Changes to Victorian Donor Laws: some notable & unexpected corollaries

Changes to donor laws that were adopted by the Victorian Legislative Council in 2015 have today been enacted, and if the news is anything to go by, I can express initial support.*

As of today (March 1), Victorians can access information regarding their donors and heritage.

The Age has published the story of Katherine Vowles, a 26 year old Melbourne musician. At the age of 11 her mother told Katherine that she had been conceived with a sperm donor.

“As a young girl, the possibility of half siblings, especially sisters, was tantalising.”I imagined all these different versions of myself,” she said.   “When you’re a little kid you want to find all these brothers and sisters because you want to hang out with them.”

Curiosity grew into a personal mission about a decade later, in 2012, when Katherine moved from her hometown in regional South Australia to Melbourne, where she was conceived.

“As I’ve gotten older I’ve had more questions because of things like medical history, heritage, life interests and life goals, the who am I stuff.”

“As I’ve gotten older I’ve had more questions because of things like medical history, heritage, life interests and life goals, the who am I stuff,” she said. “I wondered if he was into music, if he was any kind of creative.”

The only new information she could get was how many other babies had been conceived with the same donor’s sperm. “I had a lady on the phone … she had the file with his name on it but she’s just not allowed to tell me anything,” Katherine said.”


One of the many commonalities every human being shares is the existence of a mother and father. We all have a mother and father; life would be impossible otherwise. For most of us, we know and love our mum and dad. For some, one or both parents have caused us great harm and pain, and this knowledge continues tear at us and to bring tears. Others, such as Katherine Vowles, have not know one of their biological parents, whose identity until today remained a secret.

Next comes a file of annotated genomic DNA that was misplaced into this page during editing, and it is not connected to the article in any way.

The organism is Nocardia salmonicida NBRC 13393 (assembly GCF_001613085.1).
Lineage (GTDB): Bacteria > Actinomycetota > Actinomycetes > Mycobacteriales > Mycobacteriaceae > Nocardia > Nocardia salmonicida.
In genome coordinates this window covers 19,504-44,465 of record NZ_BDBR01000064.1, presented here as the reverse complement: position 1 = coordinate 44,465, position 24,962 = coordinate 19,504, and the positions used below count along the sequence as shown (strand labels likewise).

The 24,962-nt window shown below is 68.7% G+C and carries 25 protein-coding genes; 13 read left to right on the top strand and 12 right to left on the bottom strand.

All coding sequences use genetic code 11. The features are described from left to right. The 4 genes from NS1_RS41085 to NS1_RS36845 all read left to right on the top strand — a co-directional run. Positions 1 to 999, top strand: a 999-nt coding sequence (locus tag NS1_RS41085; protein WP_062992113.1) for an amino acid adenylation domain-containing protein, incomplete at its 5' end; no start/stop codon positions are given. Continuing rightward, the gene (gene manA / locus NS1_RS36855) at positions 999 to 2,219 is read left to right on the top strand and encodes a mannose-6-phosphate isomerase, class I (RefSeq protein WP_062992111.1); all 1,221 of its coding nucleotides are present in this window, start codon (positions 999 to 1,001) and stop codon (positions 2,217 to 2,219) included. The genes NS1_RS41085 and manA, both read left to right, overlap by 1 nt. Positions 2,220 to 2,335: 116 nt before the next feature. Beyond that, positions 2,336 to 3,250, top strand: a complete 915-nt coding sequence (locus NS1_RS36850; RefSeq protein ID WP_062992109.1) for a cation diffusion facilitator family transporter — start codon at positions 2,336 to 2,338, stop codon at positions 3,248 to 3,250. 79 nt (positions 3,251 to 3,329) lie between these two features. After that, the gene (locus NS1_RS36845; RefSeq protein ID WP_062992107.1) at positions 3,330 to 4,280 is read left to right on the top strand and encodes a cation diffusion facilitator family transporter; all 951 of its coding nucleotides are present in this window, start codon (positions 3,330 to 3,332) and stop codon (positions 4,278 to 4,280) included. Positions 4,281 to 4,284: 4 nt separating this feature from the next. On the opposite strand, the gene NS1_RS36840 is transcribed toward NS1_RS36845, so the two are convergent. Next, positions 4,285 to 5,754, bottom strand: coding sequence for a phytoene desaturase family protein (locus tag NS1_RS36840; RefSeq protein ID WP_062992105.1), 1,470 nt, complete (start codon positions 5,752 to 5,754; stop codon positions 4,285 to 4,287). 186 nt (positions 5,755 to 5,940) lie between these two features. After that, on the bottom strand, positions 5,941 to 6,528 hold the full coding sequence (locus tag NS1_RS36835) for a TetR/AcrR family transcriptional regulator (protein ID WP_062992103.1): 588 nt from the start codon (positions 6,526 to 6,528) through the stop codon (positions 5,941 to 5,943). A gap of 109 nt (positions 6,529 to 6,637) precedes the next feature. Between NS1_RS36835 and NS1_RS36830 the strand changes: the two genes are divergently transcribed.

I am grateful for the fact that I do know and was raised by my biological parents, and so because of my own experience it would be presumptuous to assume what is likely to be multifarious thoughts and desires among those who have not known their biological parent(s).

As the story in The Age expresses, it is understandable and even natural for children wanting to know their biological parents, and for the Governmental to remove obstacles is positive, although understandably not all children will take up the opportunity, and no doubt some parents will be apprehensive at the prospect.

I want to focus my comments on 2 unexpected but important corollaries from this change in law:

Firstly, when it comes to children and parents, we cannot escape biology. There may be good reasons why such a separation occurs, and there also be unethical reasons, but we know that time and space and anonymity are not sufficiently strong to break that bond between parent and child.

We should therefore resist establishing societal structures that build family units which depend on removing this link between a child and their biologic parents. This is very different from the example of adoption or foster care, whereby society is practicing a retrieval ethic, that is, making the best out of a bad situation. It is important for Australians to realise that as we tinker with definitions of marriage, for example, we are creating social units that cannot naturally create human life, and therefore necessitate removing a child from one biological parent.